We had not played the campaign since a couple of weeks before John's death (in fact, the Saturday of his funeral was supposed to have been our next gaming session--which is why I laid out a DM screen, some dice and petwer figures beside his coffin). In the gloom of the gaming room, I gazed upon the scattered rule books, the pens and pencils and scribbled notes from our final session together, saw the dice that had come to their last roll now gathering dust, half-smiled at the soda cans and empty snack wrappers that still littered the table. It was like a tomb of faded fun times now forever gone. There will be other gaming fun, to be sure, but none where I look across the table and see my friend either grinning with delight to be gathered with his pals, or his head in a book combing the rules for some last minute loophole to save the day for his adventuring party...or even nodding off, having imbibed a little too much.

For a while I procrastinated, instead of packing up all the stuff, I took in the scene of hero and monster miniatures upon the 3D terrain, all still fixed in their last battle positions. I let my fingers lovingly trace John's name that he had scrawled inside the cover of his books, flipped through the pages and I just had to stop. It all hit me, the unexpected, sudden bubbling up of grief and I stood there, eyes closed tight, trying to hold on against the coming malestrom of emotion. I was standing with my back to Colleen and I heard her pause. She said, "I know."

And that broke me.

It so strange how the grieving process works; you're cruising along through the days just fine and then...WHAM! Simultaneous memory and emotion bombard you...the proverbial thunderbolt from the clear sky. And that's how it's been since that past Thursday. That's how it is now, as I write this, for it is the quiet hours of the early A.M. that I think of John the most.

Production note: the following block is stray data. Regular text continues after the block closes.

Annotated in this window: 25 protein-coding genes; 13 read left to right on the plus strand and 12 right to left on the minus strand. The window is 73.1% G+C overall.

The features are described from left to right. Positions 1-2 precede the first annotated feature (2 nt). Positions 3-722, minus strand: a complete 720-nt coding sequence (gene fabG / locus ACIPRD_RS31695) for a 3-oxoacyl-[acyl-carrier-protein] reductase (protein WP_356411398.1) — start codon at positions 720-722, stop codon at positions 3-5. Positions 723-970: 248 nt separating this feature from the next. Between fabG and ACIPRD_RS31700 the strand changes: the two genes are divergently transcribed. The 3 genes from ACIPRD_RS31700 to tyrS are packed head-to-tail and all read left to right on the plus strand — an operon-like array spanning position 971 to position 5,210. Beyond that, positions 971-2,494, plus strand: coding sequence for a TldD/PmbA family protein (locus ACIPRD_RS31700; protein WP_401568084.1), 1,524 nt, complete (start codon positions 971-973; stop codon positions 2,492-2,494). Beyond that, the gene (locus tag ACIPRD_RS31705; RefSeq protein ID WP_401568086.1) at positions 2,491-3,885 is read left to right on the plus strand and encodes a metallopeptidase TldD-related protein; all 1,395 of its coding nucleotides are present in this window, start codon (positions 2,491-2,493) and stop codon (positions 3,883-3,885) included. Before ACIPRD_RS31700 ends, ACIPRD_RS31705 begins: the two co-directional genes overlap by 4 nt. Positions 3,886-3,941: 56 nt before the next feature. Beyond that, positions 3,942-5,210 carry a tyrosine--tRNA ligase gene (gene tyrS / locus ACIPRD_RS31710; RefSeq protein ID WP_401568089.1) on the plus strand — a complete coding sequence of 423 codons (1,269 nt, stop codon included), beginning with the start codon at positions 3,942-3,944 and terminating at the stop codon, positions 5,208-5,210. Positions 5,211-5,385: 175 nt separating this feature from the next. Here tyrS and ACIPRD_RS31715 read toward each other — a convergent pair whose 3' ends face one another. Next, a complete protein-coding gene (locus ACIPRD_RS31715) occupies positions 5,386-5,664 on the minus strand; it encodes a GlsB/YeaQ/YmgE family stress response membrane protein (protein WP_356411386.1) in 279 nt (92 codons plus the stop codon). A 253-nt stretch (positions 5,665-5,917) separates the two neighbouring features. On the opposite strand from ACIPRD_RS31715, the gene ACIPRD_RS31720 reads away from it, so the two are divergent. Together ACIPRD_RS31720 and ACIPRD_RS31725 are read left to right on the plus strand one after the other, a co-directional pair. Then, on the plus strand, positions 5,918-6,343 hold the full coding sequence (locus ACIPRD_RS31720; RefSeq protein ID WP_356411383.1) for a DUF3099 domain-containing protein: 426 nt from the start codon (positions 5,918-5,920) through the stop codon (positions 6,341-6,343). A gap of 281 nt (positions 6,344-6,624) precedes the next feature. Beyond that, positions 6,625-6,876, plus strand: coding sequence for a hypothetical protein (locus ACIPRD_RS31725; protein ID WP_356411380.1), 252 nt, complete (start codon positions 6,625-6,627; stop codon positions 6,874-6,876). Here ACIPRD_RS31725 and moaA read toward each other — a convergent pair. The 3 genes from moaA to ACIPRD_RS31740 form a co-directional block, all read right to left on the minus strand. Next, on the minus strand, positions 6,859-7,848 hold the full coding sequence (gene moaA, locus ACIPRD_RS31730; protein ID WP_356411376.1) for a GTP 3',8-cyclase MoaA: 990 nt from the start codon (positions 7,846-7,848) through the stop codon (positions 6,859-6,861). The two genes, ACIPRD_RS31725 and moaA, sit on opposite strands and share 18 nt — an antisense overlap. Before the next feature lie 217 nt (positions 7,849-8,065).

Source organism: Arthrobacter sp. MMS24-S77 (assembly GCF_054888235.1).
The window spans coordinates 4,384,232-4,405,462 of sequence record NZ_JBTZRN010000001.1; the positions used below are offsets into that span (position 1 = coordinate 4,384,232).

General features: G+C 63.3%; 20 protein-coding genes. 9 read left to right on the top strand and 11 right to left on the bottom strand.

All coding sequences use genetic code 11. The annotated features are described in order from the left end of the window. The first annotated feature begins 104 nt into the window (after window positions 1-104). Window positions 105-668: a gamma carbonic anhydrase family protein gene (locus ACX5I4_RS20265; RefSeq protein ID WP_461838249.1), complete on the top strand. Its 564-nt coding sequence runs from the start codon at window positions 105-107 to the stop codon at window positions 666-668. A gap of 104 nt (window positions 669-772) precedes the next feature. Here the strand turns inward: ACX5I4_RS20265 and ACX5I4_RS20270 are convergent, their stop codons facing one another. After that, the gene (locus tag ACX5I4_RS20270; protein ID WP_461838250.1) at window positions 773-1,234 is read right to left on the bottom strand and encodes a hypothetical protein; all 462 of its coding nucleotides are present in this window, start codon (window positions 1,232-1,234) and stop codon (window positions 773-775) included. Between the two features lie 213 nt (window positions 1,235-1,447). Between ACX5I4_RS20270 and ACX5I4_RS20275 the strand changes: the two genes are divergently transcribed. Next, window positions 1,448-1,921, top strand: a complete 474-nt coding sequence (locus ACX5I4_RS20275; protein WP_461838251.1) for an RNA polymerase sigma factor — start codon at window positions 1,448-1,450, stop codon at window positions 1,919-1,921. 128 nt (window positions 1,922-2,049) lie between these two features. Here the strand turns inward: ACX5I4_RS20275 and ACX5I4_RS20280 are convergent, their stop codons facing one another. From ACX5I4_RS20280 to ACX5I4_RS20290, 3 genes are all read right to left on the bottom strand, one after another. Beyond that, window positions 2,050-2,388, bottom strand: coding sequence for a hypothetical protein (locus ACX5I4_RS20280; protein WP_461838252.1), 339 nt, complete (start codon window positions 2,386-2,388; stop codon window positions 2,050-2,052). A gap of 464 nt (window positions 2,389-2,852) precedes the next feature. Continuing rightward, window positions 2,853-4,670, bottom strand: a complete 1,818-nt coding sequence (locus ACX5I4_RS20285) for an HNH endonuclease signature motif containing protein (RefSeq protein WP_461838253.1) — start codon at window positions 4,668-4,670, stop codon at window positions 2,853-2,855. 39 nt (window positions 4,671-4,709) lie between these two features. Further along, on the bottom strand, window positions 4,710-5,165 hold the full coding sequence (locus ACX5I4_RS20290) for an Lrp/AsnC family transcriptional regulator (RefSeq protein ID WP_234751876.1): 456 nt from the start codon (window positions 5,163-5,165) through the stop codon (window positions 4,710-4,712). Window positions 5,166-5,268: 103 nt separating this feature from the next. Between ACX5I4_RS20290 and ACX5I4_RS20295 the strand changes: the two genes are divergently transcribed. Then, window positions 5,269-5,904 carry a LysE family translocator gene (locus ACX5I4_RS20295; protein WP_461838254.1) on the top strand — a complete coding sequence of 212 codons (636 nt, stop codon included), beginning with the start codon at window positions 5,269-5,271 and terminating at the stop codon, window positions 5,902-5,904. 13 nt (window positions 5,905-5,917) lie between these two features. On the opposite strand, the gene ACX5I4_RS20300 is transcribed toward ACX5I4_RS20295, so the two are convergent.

Von Raven

Artisan
It's strange; the other morning, I had a dream of John -- it has been some time since I last had one -- where Colleen, he and I were gathered in the living room. He was smiling in that warm way he had. In the dream, I knew he couldn't stay, that we had just a brief visit from him. I was telling John of the second The Gamers movie (I had just watched the movie) and how I wished we could watch it together. He nodded and said that he'd have to check it out. A sudden burst of sadness hit me in the dream and, for some reason, I was crawling away, trying to get out of the living room. But I only made it to the threshold to the foyer before I broke down in sobs. I awoke then, with tears streaming and then sat up in bed. Eventually, I grabbed my phone and checked my emails and was stunned to see a notification that someone had replied to this very thread.

On New Year's Eve, while out, I ordered a Kamikaze. When it arrived, I took a pull from the glass, set it down and considered the golden liquid within. Grief struck as I remembered that when John and I first hung out, he and I went shot for shot with kamikazes (he won, I staggered ouside the bar and sat down on someone's stoop, quite oblivious to where I was). It also reminded me of my final birthday with him, I had drank too many kamikazes and hadn't been that drunk in years (sorry for puking on your rug, John).

Hard to believe that in just under three months it will be two years since John's death. I still clearly hear the fateful, frantic phone call, my mother screaming, I can still see all the vehicles -- especially that slow moving tow truck -- that was in our path as Andrea and I raced to the house -- and even thinking, why are we speeding so fast there, he's already gone --I can, even now, feel the thick cold plastic of the body bag as I patted it to say farewell, still hear the coroner saying, "On three..." as the police and I lifted his body into the back of the coroner's vehicle. I can remember telling his father via the phone that his son had died and his father confused, possibly thinking it was some prank, since it was a Patrick who was calling him on St. Patrick's day.